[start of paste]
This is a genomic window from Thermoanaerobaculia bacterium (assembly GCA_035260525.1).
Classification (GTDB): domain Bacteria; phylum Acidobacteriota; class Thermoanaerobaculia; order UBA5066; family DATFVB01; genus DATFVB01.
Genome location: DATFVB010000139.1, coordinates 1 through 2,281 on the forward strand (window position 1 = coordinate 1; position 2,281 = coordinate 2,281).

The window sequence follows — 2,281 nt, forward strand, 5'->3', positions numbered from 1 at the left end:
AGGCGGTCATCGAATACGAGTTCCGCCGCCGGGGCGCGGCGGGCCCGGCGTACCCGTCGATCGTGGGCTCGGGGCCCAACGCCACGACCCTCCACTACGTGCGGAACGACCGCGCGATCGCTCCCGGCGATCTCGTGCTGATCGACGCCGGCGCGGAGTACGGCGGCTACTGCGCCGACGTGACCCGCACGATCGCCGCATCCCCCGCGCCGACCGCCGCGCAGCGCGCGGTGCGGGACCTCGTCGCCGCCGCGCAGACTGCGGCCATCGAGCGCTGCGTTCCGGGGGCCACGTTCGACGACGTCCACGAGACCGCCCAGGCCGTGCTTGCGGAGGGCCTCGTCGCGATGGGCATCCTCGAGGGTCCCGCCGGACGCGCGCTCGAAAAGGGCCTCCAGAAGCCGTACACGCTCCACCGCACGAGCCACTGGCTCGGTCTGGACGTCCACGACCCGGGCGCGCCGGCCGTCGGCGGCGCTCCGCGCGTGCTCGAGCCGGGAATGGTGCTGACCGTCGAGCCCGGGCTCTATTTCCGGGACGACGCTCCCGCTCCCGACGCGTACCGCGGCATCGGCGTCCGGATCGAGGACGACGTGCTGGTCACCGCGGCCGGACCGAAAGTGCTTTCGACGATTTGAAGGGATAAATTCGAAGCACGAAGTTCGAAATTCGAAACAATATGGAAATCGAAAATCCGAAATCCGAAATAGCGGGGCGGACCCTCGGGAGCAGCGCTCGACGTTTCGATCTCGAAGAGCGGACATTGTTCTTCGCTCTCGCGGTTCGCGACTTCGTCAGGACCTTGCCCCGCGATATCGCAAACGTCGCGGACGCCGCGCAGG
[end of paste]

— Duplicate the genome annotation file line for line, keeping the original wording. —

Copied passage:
This is a genomic window from Thermoanaerobaculia bacterium (assembly GCA_035260525.1).
Classification (GTDB): domain Bacteria; phylum Acidobacteriota; class Thermoanaerobaculia; order UBA5066; family DATFVB01; genus DATFVB01.
Genome location: DATFVB010000139.1, coordinates 1 through 2,281 on the forward strand (window position 1 = coordinate 1; position 2,281 = coordinate 2,281).

The window sequence follows — 2,281 nt, forward strand, 5'->3', positions numbered from 1 at the left end:
AGGCGGTCATCGAATACGAGTTCCGCCGCCGGGGCGCGGCGGGCCCGGCGTACCCGTCGATCGTGGGCTCGGGGCCCAACGCCACGACCCTCCACTACGTGCGGAACGACCGCGCGATCGCTCCCGGCGATCTCGTGCTGATCGACGCCGGCGCGGAGTACGGCGGCTACTGCGCCGACGTGACCCGCACGATCGCCGCATCCCCCGCGCCGACCGCCGCGCAGCGCGCGGTGCGGGACCTCGTCGCCGCCGCGCAGACTGCGGCCATCGAGCGCTGCGTTCCGGGGGCCACGTTCGACGACGTCCACGAGACCGCCCAGGCCGTGCTTGCGGAGGGCCTCGTCGCGATGGGCATCCTCGAGGGTCCCGCCGGACGCGCGCTCGAAAAGGGCCTCCAGAAGCCGTACACGCTCCACCGCACGAGCCACTGGCTCGGTCTGGACGTCCACGACCCGGGCGCGCCGGCCGTCGGCGGCGCTCCGCGCGTGCTCGAGCCGGGAATGGTGCTGACCGTCGAGCCCGGGCTCTATTTCCGGGACGACGCTCCCGCTCCCGACGCGTACCGCGGCATCGGCGTCCGGATCGAGGACGACGTGCTGGTCACCGCGGCCGGACCGAAAGTGCTTTCGACGATTTGAAGGGATAAATTCGAAGCACGAAGTTCGAAATTCGAAACAATATGGAAATCGAAAATCCGAAATCCGAAATAGCGGGGCGGACCCTCGGGAGCAGCGCTCGACGTTTCGATCTCGAAGAGCGGACATTGTTCTTCGCTCTCGCGGTTCGCGACTTCGTCAGGACCTTGCCCCGCGATATCGCAAACGTCGCGGACGCCGCGCAGG